Dorion - This Place is for the Birds!

The Dorion Birding Festival is the best way to discover the dizzying diversity of birds.

A Birder's Paradise on the North Shore of Superior

The north shore of Lake Superior is one of the most scenic stretches of shoreline in Canada. Rugged beauty abounds in rocky bays, towering headlands, dense green forests and clear blue water for as far as your eyes can see.  But there’s much more to this area than just raw beauty, and all it takes is a closer look to reveal one of the area’s best kept secrets – the place is for the birds! 

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Birders sit on the Lake Superior shoreline at Hurkett Cove near Dorion, Ontario. 

During spring and summer, the north shore is magnet for birds because of two factors:  

1. Weary migrants stop here to rest and refuel after making the long flight over Lake Superior or around the shoreline as part of their journey from south to north. 

2. Location, location, location! The area is prime real estate to build a nest and feast on the rich seasonal hatches of insects that the boreal forest is famous for. 

Superior Birding at the Dorion Birding Festival

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The Dorion Birding Festivalheld in late May, celebrates the avian awesomeness of spring migration on the north shore. To be completely honest, I’d never even heard of Dorion before attending the festival in 2013. It’s a tiny community nestled between Thunder Bay and Nipigon. Although it’s a small town, they put on a festival that rivals some of the best birding festivals I’ve been to around North America. 

Best Birding Guides

First off, they get the best birding guides, period. The festival is a who’s who of the top birders from the north shore with the likes of Dr. Nick Escott, Greg Stroud, Brian Ratcliff and more. If you’re a birder, you know those names. 

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Greg Stoud from Parks Canada speaking during a social event at the Dorion Public School.

Great Volunteers 

Secondly, the festival is extremely well orchestrated. The volunteer team who coordinates the festival, many of whom are local retirees, could easily be professional event planners. Everything went off flawlessly and no small detail was overlooked. Buses efficiently transported participants to the great birding sites, where small guided groups broke off in search of birds - the perfect recipe for a high-quality birding experience!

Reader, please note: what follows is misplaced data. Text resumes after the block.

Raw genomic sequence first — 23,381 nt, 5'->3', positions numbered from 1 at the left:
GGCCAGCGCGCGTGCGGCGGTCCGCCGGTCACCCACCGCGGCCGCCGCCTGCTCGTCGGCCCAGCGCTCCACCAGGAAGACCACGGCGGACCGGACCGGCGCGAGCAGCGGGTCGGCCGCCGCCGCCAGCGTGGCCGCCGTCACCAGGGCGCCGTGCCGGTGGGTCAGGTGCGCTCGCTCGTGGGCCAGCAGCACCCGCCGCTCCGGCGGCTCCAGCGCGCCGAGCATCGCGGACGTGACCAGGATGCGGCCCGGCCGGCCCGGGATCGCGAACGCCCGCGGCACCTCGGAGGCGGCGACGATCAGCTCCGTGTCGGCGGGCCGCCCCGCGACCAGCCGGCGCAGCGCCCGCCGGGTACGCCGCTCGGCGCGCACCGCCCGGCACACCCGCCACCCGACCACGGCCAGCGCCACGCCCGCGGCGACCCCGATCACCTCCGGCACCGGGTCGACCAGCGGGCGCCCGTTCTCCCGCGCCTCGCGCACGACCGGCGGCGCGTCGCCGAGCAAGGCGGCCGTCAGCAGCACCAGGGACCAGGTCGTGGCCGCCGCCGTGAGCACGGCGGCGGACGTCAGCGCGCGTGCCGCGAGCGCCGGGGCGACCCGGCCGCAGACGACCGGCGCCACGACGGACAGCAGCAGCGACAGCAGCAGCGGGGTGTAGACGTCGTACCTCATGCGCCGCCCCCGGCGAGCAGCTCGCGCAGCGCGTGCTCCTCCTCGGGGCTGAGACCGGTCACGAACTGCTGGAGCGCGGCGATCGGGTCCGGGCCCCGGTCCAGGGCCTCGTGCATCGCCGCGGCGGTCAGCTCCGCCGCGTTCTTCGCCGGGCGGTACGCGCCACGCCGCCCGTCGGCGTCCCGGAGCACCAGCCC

Amazing Hospitality

Thirdly, the hospitality at the festival is nothing short of amazing. This felt more like a gathering of family and friends than a bunch of strange birders convening on the town. The community support in contributing door prizes was remarkable. Every single participant (there were a couple hundred) won something special. Community groups cooked delicious meals for the participants in the local school (decorated with drawings of birds by the students) and the local church. I could envision moving to Dorion someday to have these folks as my neighbours! 

Lots of Birds

Lastly, let’s not forget the birds!  The total tally for the festival weekend  was a whopping 121 species which includes a mix of migrants passing through and breeding birds that call the area home for a few months before heading back south. Highlights were brightly coloured wood warblers like Black-throated Blue and Blackburnian Warblers, a plethora of waterfowl on the lake, shorebirds feeding on sand flats and small flocks of Whimbrel flying low over the water. 

Number of Top Birding Locations 

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The field outings visited top birding locations such as Hurkett Cove Conservation Area, the Nipigon Marina, Nipigon River Trail and Ouimet Canyon. A great view of nesting Peregrine Falcons at the majestic Ouimet Canyon was a top highlight for many participants.

While it’s easy to be seduced by the scenery of the north shore, it’s just as worth going there for the birds themselves! The Dorion Birding Festival is the best way to discover the dizzying diversity of birds found on Lake Superior’s north shore during spring. Dorion is only a short drive east of Thunder Bay with convenient air connections to the great outdoors in Northwest Ontario. For more information about the festival, visit:

About Ethan Meleg

Ethan is a freelance photographer and writer from the Georgian Bay area who specializes in photos  and stories on outdoor recreation, landscapes, ecosystems, birds and wildlife. He has been published by National Geographic, Canadian Geographic, Forbes, Ontario Tourism, Lonely Planet, Popular Photography and many more. Ethan is a popular keynote speaker, workshop leader and magazine columnist. 

Growing up near world-famous birding hotspot Point Pelee National Park, Ethan often skipped school to watch songbirds during migration. Before becoming a pro photographer, Ethan had developed a career as a nature guide and communications specialist in national parks.

His greatest passion in life is exploring the natural world through his camera, whether on exciting trips or in his own backyard.

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